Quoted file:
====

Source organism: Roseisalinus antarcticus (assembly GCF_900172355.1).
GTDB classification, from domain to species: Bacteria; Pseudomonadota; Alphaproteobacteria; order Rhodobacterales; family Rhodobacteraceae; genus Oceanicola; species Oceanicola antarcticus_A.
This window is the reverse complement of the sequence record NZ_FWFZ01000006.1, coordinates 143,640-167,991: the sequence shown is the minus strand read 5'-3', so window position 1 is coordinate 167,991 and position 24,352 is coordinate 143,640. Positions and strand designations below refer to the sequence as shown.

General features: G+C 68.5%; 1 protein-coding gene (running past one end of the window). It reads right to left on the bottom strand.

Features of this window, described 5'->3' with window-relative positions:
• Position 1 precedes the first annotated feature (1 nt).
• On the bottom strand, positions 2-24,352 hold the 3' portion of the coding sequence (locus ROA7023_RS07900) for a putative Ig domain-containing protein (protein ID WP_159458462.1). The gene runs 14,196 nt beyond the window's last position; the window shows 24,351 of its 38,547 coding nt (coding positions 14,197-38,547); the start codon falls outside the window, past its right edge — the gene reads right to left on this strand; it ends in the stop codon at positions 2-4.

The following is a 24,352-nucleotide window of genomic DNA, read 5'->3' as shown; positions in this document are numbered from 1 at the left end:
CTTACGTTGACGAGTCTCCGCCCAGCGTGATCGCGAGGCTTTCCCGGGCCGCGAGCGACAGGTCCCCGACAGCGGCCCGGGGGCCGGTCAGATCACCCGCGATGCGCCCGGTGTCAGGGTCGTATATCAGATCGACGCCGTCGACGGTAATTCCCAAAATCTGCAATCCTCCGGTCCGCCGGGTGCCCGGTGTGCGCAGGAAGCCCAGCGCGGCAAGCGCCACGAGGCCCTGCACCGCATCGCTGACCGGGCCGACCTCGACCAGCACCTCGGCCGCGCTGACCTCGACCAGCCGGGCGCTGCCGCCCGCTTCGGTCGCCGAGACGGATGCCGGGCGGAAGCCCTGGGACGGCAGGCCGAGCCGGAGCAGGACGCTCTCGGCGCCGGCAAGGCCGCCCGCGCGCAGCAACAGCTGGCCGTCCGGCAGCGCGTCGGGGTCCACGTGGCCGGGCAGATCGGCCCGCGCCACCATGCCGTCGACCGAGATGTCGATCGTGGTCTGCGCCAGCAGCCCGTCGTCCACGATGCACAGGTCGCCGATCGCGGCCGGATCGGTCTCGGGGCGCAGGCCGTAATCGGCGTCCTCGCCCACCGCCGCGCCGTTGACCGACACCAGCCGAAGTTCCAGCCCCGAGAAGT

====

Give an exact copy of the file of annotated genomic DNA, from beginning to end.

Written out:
Source organism: Roseisalinus antarcticus (assembly GCF_900172355.1).
GTDB classification, from domain to species: Bacteria; Pseudomonadota; Alphaproteobacteria; order Rhodobacterales; family Rhodobacteraceae; genus Oceanicola; species Oceanicola antarcticus_A.
This window is the reverse complement of the sequence record NZ_FWFZ01000006.1, coordinates 143,640-167,991: the sequence shown is the minus strand read 5'-3', so window position 1 is coordinate 167,991 and position 24,352 is coordinate 143,640. Positions and strand designations below refer to the sequence as shown.

General features: G+C 68.5%; 1 protein-coding gene (running past one end of the window). It reads right to left on the bottom strand.

Features of this window, described 5'->3' with window-relative positions:
• Position 1 precedes the first annotated feature (1 nt).
• On the bottom strand, positions 2-24,352 hold the 3' portion of the coding sequence (locus ROA7023_RS07900) for a putative Ig domain-containing protein (protein ID WP_159458462.1). The gene runs 14,196 nt beyond the window's last position; the window shows 24,351 of its 38,547 coding nt (coding positions 14,197-38,547); the start codon falls outside the window, past its right edge — the gene reads right to left on this strand; it ends in the stop codon at positions 2-4.

The following is a 24,352-nucleotide window of genomic DNA, read 5'->3' as shown; positions in this document are numbered from 1 at the left end:
CTTACGTTGACGAGTCTCCGCCCAGCGTGATCGCGAGGCTTTCCCGGGCCGCGAGCGACAGGTCCCCGACAGCGGCCCGGGGGCCGGTCAGATCACCCGCGATGCGCCCGGTGTCAGGGTCGTATATCAGATCGACGCCGTCGACGGTAATTCCCAAAATCTGCAATCCTCCGGTCCGCCGGGTGCCCGGTGTGCGCAGGAAGCCCAGCGCGGCAAGCGCCACGAGGCCCTGCACCGCATCGCTGACCGGGCCGACCTCGACCAGCACCTCGGCCGCGCTGACCTCGACCAGCCGGGCGCTGCCGCCCGCTTCGGTCGCCGAGACGGATGCCGGGCGGAAGCCCTGGGACGGCAGGCCGAGCCGGAGCAGGACGCTCTCGGCGCCGGCAAGGCCGCCCGCGCGCAGCAACAGCTGGCCGTCCGGCAGCGCGTCGGGGTCCACGTGGCCGGGCAGATCGGCCCGCGCCACCATGCCGTCGACCGAGATGTCGATCGTGGTCTGCGCCAGCAGCCCGTCGTCCACGATGCACAGGTCGCCGATCGCGGCCGGATCGGTCTCGGGGCGCAGGCCGTAATCGGCGTCCTCGCCCACCGCCGCGCCGTTGACCGACACCAGCCGAAGTTCCAGCCCCGAGAAGT